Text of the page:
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The best diet for the human race - Hans Dehmelt

From the earliest times to about 5 million years ago our ancient primate ancestors had been living exclusively in the deep tropical forests of Southern Africa. Here, for about twenty million years, evolution had superbly developed their fruit spying and picking skills to a degree that their numbers increased to taxing the limited food resources [1]. This in turn encouraged some of their more adventurous members to venture out into the surrounding savannas and scavenge the carcasses of large grazing animals brought down by predators and to ignore the shortcomings of this new diet that they were less well adapted to.

This group probably originated the line leading to Homo sapiens, us. As we nevertheless more and more multiplied this pattern repeated, and again and again we were forced to subsist on even less and less desirable diets until today a large fraction of the population has adopted variations of the Big Mac diet. Those remaining in the forests on the frugivorous diet changed very little and became Homo troglodytes, the chimpanzees, and our closest relatives whose DNA is 99.4% identical with ours. Their well-known current, obviously raw diet is composed [2,3] approximately of 75% ripe wild fruit, 20% of leaves and pith and 5% foods of animal origin. By dry weight wild fruit contains fats, proteins, carbohydrates, digested and undigested fiber in the approximate proportions 5 : 7 : 14 : 17 : 17.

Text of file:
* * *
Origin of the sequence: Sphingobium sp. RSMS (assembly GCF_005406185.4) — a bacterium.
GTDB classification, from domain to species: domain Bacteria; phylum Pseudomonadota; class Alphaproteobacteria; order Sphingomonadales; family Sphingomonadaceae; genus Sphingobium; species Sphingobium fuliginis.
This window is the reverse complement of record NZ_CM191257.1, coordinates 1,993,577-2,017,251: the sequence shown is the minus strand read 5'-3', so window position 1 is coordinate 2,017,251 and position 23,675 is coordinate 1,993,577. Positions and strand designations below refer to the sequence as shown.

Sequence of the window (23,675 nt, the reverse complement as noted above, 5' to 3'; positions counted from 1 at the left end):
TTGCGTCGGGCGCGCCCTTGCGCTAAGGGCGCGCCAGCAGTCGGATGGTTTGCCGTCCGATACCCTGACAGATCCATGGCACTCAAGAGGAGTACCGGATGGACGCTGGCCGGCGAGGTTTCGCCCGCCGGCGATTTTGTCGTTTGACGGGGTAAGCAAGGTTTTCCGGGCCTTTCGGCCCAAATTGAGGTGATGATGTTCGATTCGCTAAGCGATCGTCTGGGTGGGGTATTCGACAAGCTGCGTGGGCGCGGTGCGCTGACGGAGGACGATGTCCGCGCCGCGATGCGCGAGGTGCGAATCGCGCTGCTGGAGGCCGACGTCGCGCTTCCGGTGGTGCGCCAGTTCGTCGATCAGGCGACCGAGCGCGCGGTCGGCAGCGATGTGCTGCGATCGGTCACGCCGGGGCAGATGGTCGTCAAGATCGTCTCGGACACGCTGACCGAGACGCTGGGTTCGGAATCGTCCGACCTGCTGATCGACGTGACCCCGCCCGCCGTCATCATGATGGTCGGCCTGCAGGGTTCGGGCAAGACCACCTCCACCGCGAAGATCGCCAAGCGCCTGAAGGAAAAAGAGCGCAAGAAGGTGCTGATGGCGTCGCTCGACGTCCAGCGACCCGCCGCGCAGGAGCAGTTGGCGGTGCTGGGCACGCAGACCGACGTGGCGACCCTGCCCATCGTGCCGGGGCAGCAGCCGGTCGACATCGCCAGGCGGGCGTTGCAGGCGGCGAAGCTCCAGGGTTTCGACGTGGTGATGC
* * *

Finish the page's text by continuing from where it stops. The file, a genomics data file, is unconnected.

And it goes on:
The two essential fatty acids contribute nearly half of the fat component, about 23% linoleic and 16% alpha-linolenic. It is hypothesized that it is still the healthiest diet also for Man because for about twenty million years it has been eaten by the common ancestors of Man and Chimp. They did not cook their foods - a very unhealthy procedure.

All later diets up to the current big Mac diet of the broad American masses increasingly rely on foodstuffs such as meat, grains, beans & potatoes that have to be made edible by cooking and were only adopted under exponentially increasing population pressures. Consequently, all are less healthy and moreover they are the less healthy the later they were adopted.

Approximating the Chimp diet by suitably supplemented supermarket items may give us the best of both worlds. The following work [4,5,6] supports the hypothesis.

1. Cohen M. N. The food crisis in prehistory: overpopulation and agriculture. Yale University Press, 1977
2. Milton, K. Nutritional characteristics of wild Primate Foods: Do the natural diets of our closest living relatives have lessons for us? Nutrition 15 (1999) 488-498.
3. Conklin-Brittain, N. L., R. W. Wrangham, and K. D. Hunt, 1998. Dietary response of chimpanzees and cercopithecines to seasonal variation in fruit abundance: II. Nutrients. Int. J. Primatol. 19(1998) 71-987.
4. Ehret A. Kranke Menschen (Rational Fasting). Benedict Lust Publications; 1912
6. Lackner, W. MEIN ROHKOST – WEG

Hans Dehmelt Department of Physics, University of Washington, Seattle, USA

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